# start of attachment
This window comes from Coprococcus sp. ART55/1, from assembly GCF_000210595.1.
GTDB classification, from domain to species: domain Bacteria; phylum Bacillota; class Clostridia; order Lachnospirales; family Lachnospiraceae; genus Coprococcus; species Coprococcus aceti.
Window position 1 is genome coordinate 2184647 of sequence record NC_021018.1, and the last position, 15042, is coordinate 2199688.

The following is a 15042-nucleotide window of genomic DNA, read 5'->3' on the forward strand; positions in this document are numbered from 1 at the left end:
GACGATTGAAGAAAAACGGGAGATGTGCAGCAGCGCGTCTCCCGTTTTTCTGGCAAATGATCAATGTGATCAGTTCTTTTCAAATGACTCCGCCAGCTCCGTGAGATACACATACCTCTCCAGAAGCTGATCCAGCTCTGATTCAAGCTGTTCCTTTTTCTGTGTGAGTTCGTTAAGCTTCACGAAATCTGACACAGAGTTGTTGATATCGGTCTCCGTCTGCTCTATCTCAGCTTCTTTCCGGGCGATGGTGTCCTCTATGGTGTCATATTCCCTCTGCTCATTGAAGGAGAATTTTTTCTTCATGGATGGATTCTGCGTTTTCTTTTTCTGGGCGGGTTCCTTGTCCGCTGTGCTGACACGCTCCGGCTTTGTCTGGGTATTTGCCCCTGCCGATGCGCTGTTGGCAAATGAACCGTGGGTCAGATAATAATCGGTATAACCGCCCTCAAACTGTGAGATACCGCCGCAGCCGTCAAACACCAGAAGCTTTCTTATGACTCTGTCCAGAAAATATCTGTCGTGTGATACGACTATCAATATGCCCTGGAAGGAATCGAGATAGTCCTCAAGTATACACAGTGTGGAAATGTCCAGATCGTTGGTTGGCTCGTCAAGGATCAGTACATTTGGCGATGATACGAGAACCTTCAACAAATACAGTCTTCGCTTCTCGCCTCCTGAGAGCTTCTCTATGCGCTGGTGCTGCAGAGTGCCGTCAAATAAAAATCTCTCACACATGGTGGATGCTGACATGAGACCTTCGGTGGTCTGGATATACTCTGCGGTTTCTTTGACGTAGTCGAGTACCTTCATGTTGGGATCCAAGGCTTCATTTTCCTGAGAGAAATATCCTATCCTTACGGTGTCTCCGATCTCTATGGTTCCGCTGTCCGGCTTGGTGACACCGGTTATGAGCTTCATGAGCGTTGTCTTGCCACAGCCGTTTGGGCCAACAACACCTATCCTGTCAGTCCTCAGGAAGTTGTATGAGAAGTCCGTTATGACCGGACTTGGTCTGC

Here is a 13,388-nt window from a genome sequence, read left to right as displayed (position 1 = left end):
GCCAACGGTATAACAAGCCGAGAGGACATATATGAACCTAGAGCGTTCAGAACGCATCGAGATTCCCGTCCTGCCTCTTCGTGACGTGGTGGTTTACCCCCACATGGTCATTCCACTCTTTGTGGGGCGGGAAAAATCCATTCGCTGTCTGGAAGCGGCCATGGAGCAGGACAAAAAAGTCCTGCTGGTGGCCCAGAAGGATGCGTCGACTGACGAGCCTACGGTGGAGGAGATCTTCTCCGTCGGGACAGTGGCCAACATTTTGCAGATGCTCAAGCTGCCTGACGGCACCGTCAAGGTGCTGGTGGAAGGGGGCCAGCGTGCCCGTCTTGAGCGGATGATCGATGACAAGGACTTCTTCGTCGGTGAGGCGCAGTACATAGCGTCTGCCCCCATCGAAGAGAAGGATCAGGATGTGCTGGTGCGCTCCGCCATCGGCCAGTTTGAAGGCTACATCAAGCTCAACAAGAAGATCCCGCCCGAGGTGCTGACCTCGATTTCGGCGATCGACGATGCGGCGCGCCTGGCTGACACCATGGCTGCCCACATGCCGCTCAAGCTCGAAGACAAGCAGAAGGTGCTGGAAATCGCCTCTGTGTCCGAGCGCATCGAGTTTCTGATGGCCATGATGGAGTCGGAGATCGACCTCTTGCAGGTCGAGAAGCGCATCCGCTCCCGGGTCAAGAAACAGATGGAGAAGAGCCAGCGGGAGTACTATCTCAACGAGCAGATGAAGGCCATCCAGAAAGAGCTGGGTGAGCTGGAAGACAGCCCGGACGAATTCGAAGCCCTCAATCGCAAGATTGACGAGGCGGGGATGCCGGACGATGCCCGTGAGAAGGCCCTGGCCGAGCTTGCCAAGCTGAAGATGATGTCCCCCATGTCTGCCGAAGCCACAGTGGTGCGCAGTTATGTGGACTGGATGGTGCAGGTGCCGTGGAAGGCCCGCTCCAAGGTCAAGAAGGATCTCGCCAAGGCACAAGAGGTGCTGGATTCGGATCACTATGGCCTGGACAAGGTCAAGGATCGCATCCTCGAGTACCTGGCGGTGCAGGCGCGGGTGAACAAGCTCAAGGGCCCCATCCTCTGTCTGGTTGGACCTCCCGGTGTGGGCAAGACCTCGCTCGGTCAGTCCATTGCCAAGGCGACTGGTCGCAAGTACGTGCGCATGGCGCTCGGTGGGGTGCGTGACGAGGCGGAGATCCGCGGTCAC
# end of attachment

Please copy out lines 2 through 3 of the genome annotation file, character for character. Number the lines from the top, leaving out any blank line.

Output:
GTDB classification, from domain to species: domain Bacteria; phylum Bacillota; class Clostridia; order Lachnospirales; family Lachnospiraceae; genus Coprococcus; species Coprococcus aceti.
Window position 1 is genome coordinate 2184647 of sequence record NC_021018.1, and the last position, 15042, is coordinate 2199688.